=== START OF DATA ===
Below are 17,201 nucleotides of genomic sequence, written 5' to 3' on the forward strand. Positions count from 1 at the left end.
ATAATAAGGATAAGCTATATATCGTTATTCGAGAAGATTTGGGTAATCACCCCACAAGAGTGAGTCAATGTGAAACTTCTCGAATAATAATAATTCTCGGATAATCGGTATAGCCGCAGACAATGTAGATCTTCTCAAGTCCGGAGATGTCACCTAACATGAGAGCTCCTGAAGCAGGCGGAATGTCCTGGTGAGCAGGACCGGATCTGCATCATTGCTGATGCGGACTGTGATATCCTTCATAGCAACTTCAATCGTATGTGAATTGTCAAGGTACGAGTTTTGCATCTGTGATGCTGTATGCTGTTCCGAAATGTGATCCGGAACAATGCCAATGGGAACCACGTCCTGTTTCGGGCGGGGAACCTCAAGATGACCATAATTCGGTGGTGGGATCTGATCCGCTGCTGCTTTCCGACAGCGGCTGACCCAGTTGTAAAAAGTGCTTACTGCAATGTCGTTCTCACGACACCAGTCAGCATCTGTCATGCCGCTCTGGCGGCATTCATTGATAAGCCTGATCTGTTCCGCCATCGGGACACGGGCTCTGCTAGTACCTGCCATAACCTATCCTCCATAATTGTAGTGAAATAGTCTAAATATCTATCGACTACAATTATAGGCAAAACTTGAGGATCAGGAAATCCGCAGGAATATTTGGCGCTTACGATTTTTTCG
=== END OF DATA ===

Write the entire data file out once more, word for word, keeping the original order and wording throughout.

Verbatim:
Below are 17,201 nucleotides of genomic sequence, written 5' to 3' on the forward strand. Positions count from 1 at the left end.
ATAATAAGGATAAGCTATATATCGTTATTCGAGAAGATTTGGGTAATCACCCCACAAGAGTGAGTCAATGTGAAACTTCTCGAATAATAATAATTCTCGGATAATCGGTATAGCCGCAGACAATGTAGATCTTCTCAAGTCCGGAGATGTCACCTAACATGAGAGCTCCTGAAGCAGGCGGAATGTCCTGGTGAGCAGGACCGGATCTGCATCATTGCTGATGCGGACTGTGATATCCTTCATAGCAACTTCAATCGTATGTGAATTGTCAAGGTACGAGTTTTGCATCTGTGATGCTGTATGCTGTTCCGAAATGTGATCCGGAACAATGCCAATGGGAACCACGTCCTGTTTCGGGCGGGGAACCTCAAGATGACCATAATTCGGTGGTGGGATCTGATCCGCTGCTGCTTTCCGACAGCGGCTGACCCAGTTGTAAAAAGTGCTTACTGCAATGTCGTTCTCACGACACCAGTCAGCATCTGTCATGCCGCTCTGGCGGCATTCATTGATAAGCCTGATCTGTTCCGCCATCGGGACACGGGCTCTGCTAGTACCTGCCATAACCTATCCTCCATAATTGTAGTGAAATAGTCTAAATATCTATCGACTACAATTATAGGCAAAACTTGAGGATCAGGAAATCCGCAGGAATATTTGGCGCTTACGATTTTTTCG